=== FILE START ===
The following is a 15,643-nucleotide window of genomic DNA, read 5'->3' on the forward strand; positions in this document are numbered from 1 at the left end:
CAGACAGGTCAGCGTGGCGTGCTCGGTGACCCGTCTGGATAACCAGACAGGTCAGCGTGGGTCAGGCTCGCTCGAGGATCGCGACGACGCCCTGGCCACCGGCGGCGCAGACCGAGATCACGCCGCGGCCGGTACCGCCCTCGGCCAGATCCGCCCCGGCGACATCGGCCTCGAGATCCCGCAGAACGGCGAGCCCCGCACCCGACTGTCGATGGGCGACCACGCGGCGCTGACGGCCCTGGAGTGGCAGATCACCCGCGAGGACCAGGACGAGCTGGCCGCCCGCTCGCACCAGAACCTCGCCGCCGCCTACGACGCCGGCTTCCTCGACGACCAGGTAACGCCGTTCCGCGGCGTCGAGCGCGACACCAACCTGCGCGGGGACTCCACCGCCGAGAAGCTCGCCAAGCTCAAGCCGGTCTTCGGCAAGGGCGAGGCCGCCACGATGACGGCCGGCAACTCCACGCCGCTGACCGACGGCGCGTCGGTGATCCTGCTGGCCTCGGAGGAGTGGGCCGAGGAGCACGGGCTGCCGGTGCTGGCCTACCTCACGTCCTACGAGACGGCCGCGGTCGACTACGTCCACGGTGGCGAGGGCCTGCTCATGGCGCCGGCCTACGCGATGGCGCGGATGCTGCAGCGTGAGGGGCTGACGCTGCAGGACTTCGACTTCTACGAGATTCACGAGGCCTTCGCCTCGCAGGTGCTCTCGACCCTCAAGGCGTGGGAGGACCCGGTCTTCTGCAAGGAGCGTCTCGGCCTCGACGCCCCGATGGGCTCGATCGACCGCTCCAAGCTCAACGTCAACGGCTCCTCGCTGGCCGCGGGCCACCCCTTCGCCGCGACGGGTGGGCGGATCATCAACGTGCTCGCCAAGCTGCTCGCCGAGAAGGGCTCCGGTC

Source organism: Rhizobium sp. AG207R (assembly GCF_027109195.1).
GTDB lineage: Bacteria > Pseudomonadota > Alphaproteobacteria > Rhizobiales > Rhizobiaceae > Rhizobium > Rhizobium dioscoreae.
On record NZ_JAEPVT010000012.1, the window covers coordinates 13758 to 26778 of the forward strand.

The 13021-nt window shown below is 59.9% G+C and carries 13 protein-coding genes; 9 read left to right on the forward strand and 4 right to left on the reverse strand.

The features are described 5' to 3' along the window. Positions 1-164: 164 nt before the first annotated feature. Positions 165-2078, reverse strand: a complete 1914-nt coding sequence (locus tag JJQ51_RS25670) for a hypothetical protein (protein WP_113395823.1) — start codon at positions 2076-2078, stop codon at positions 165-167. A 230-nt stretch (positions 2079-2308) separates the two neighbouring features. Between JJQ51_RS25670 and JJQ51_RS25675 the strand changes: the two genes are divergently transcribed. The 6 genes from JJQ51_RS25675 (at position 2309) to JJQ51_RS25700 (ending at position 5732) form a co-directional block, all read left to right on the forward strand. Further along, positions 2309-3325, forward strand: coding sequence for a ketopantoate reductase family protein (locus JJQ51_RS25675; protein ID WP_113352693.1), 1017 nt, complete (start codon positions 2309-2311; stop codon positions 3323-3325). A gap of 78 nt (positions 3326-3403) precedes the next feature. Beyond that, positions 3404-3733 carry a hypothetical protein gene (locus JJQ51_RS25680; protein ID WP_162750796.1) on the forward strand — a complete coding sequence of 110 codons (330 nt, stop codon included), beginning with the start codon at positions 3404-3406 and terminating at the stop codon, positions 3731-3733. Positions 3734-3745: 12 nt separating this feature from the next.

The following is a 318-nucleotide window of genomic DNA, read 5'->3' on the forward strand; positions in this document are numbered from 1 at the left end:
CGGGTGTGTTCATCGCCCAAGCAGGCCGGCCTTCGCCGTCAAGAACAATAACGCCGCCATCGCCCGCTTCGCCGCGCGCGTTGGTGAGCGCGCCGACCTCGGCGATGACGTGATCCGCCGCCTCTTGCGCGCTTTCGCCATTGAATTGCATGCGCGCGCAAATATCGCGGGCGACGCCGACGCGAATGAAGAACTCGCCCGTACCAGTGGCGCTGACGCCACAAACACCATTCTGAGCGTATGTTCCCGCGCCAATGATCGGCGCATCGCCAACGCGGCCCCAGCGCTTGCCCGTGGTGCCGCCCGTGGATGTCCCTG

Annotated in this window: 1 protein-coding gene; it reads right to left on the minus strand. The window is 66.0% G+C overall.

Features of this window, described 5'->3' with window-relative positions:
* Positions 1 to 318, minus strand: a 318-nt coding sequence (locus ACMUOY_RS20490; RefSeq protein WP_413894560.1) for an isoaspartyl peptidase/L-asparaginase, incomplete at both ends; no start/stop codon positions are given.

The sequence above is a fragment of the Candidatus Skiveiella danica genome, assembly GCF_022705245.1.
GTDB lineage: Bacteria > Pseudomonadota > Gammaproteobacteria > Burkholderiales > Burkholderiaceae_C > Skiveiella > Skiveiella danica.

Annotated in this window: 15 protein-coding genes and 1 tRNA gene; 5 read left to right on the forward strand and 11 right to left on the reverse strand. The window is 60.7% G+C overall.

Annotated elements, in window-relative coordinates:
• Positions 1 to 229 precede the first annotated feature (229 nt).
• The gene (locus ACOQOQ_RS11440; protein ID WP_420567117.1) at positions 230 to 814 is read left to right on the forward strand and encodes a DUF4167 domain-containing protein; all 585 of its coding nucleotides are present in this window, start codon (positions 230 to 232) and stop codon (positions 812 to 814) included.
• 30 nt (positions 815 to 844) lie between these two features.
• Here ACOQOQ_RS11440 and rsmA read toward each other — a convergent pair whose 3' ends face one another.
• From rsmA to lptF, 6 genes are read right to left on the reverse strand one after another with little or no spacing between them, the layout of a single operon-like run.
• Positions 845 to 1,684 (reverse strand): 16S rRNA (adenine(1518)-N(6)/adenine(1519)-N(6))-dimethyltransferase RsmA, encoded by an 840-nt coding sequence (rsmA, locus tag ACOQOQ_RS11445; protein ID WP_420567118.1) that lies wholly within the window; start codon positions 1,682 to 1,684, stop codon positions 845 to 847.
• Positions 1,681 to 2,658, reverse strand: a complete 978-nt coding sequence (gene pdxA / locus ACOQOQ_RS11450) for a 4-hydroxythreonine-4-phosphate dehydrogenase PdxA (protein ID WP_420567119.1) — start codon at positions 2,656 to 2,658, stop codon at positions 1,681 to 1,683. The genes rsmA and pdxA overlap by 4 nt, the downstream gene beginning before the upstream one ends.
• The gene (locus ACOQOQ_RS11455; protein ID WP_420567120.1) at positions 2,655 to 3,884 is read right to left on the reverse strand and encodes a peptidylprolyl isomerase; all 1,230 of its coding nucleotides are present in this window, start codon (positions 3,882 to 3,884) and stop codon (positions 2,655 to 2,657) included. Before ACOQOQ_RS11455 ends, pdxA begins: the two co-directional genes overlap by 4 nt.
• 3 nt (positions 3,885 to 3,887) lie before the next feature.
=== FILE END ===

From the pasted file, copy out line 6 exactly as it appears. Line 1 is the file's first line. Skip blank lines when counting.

The 13021-nt window shown below is 59.9% G+C and carries 13 protein-coding genes; 9 read left to right on the forward strand and 4 right to left on the reverse strand.